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A Harvard psychologist explains why your New Year's resolution may do more harm than good

Amy cuddyCraig Barritt/GettyHarvard social psychologist Amy Cuddy.

With January 1 approaching, it’s easy to get caught up in the excitement of seeing a new year as a fresh start, and maybe you have a New Year’s resolution ready to go.

But there’s a good chance it could do more harm than good, said Amy Cuddy, a social psychologist at Harvard Business School and the author of the new book “Presence.”

“We’re really bad at setting reasonable goals,” Cuddy told Business Insider. And when we don’t meet an unreasonable goal, we fill ourselves with feelings of anxiety and lower our self-worth. In “Presence,” she explores how being authentic to our “true selves” is essential for reducing stress that holds us back from our full potential.

We spoke with Cuddy about her research on the effects of goal-setting and how to avoid a resolution that will end up being a burden.

She said there are four common mistakes with New Year’s resolutions.

They deal with absolutes.

“People are making absolute statements about what they’re going to do, and that’s setting them up for failure immediately,” Cuddy said, “because they’re not always going to go to the gym three times a week.”

For that example, you may start to religiously work out at the gym, but at some point in the year there may be a period where the flu keeps you in bed for a week or a few days when you need to set aside your plans for the sake of your job or family.

On the other hand, it’s just as unhelpful to come up with a vague and distant goal, such as “I’m going to get a job,” because there’s nothing to latch onto.

They are framed by negativity.

People “tend to focus on things they want to change about themselves and things they dislike about themselves,” Cuddy said.

When you do this, “you’re eliciting in yourself negative emotions. Some negative emotions are motivating, but for the most part, they’re not,” she explained.

If you say, “I’m going to stop eating junk food,” to use an example, you’re denigrating yourself before even getting started. You’re better off framing your goal as “eating healthier” so that you’ll remain motivated and optimistic.

They are focused on the outcome and not the process.

“If you’re focused on walking 100 miles, and you’re just constantly focused on that number 100 miles and trying to track your progress, it’s going to be pretty friggin demoralising most of the way,” Cuddy said. “You’re going to feel like a failure for so much of that because the comparison is between where I am now versus where I want to be.”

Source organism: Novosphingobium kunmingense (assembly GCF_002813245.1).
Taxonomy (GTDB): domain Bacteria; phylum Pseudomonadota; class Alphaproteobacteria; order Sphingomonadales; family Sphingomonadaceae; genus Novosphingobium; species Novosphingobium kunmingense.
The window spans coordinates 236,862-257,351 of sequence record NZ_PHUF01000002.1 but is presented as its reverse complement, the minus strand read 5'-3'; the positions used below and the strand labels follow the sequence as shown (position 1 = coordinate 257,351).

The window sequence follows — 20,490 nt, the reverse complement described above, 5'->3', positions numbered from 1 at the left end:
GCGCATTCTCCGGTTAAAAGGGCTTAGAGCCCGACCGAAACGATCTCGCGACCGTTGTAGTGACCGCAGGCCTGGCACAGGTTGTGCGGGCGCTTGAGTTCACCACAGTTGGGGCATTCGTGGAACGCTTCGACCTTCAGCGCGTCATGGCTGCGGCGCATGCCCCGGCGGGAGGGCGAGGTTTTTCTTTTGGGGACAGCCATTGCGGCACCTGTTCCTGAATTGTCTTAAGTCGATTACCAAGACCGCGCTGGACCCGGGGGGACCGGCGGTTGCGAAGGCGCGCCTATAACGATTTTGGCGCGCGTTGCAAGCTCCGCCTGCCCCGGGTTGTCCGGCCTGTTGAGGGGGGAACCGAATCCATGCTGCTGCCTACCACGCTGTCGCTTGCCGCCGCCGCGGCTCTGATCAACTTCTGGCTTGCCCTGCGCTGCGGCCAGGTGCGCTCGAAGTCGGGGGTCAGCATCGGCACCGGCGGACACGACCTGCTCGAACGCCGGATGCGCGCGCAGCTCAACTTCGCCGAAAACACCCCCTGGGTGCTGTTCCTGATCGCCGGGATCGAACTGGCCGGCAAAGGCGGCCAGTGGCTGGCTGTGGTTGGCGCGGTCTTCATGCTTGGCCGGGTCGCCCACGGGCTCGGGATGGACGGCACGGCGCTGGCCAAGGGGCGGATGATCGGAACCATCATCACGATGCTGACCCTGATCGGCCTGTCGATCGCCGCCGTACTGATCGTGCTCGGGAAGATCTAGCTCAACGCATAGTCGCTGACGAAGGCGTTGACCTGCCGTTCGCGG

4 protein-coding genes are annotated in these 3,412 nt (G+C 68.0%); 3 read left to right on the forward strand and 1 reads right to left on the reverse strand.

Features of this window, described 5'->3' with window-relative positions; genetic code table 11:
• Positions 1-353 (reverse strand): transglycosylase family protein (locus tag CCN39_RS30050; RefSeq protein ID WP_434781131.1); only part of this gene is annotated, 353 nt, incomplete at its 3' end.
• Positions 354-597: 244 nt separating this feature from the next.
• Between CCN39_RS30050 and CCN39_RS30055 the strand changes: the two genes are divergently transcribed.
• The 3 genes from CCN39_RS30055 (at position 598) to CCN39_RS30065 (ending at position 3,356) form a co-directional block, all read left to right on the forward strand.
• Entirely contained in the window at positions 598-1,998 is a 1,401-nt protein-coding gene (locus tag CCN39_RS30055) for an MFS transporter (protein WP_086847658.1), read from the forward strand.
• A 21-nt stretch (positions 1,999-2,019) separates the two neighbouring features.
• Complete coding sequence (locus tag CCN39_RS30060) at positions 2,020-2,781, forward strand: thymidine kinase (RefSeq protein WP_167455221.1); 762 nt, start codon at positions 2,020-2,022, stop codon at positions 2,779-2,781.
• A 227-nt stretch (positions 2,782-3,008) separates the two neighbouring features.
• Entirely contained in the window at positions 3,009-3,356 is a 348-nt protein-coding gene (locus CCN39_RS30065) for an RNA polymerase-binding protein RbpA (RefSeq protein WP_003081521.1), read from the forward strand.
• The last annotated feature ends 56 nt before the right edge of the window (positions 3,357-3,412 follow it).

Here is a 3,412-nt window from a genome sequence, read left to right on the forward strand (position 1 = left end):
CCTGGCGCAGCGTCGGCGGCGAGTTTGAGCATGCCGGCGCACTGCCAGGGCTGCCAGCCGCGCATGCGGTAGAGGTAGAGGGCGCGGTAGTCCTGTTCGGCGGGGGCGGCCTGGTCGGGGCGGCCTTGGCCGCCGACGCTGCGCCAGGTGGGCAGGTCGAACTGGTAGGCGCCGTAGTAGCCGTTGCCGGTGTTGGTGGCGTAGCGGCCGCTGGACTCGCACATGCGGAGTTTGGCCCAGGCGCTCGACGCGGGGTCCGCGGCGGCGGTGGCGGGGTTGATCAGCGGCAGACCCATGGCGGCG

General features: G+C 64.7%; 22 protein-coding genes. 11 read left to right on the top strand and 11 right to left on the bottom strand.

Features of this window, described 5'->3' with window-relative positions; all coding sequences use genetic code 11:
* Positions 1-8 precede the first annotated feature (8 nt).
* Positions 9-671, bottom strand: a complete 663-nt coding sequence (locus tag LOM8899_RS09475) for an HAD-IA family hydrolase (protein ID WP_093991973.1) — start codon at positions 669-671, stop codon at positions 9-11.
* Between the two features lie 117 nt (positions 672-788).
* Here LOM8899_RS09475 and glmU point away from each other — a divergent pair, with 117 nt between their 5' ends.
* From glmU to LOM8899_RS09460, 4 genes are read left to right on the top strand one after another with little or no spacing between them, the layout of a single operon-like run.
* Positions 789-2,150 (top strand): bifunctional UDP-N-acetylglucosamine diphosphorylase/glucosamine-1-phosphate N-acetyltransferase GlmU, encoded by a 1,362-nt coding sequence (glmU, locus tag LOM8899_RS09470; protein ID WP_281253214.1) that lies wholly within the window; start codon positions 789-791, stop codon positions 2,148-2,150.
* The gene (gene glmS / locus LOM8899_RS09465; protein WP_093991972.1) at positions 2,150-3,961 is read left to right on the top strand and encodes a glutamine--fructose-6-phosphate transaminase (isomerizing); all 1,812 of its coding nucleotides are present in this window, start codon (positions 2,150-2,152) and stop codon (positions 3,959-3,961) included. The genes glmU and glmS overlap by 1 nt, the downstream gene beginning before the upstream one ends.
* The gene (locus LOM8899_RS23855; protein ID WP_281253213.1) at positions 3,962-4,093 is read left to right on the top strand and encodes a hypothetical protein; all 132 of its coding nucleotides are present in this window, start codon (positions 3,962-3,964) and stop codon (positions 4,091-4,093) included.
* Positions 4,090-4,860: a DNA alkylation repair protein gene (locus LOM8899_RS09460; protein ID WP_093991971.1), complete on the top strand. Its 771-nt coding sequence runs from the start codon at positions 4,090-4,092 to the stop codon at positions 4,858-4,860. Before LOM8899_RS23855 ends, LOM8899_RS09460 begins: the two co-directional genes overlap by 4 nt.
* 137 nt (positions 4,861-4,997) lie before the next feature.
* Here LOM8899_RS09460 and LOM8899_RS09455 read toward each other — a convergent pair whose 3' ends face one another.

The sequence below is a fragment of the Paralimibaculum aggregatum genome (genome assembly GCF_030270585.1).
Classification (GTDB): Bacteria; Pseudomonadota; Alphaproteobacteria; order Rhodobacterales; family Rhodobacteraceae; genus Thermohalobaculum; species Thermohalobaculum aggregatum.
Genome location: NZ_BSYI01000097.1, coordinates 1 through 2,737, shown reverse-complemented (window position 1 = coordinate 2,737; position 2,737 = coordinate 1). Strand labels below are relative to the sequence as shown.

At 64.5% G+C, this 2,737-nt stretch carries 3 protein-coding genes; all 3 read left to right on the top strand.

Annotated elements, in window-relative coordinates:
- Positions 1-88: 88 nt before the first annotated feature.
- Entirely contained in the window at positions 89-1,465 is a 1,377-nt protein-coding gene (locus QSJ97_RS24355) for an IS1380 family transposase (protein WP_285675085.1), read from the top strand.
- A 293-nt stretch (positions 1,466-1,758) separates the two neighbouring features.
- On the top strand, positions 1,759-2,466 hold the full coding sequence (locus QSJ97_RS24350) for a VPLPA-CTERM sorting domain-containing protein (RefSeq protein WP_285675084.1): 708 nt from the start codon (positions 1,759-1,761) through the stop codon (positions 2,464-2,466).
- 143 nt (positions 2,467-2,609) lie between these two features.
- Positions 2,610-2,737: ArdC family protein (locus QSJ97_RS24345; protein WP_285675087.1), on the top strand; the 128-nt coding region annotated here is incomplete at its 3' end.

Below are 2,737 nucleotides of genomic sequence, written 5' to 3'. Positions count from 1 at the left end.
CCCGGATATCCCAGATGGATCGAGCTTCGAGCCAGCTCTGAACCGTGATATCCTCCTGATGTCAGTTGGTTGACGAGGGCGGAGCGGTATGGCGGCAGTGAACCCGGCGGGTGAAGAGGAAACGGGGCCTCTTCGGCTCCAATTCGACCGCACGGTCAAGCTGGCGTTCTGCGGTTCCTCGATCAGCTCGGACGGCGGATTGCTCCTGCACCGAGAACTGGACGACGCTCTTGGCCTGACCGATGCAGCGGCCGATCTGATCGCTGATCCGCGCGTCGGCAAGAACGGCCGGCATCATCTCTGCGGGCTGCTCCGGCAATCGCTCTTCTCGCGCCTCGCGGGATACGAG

They are reliant on outside forces.

And finally, it’s a bad idea to incorporate other people and moments of luck into your goal-setting.

If you’re going for a promotion at work, you’ll be doing yourself a favour by focusing on steps along the way related to your performance. But starting off with the idea that you’re a failure if you don’t get the position disregards plenty of factors beyond your control, such as the mindset of your boss and any other role changes within the company.

In “Presence,” Cuddy advocates for “self-nudging,” a process of constantly setting small goals in lieu of large ones.

And while she is not a fan of grandiose New Year’s resolutions, she said she can still appreciate that people want to use January 1 as a symbolic day to start with a goal, as long as it’s one that allows room for self-nudges and doesn’t cause too much stress.

Cuddy said that one of her goals last year was “to fall in love with running,” avoiding any specific number of miles or pace times. She started with a simple self-nudge to reach a jogging pace where she would still be able to carry a conversation without getting winded, and started building from there.

As a natural byproduct of this approach, her pace began to pick up. And she didn’t even have to shame herself into getting into better shape.

A version of this story ran on Dec. 26 last year.

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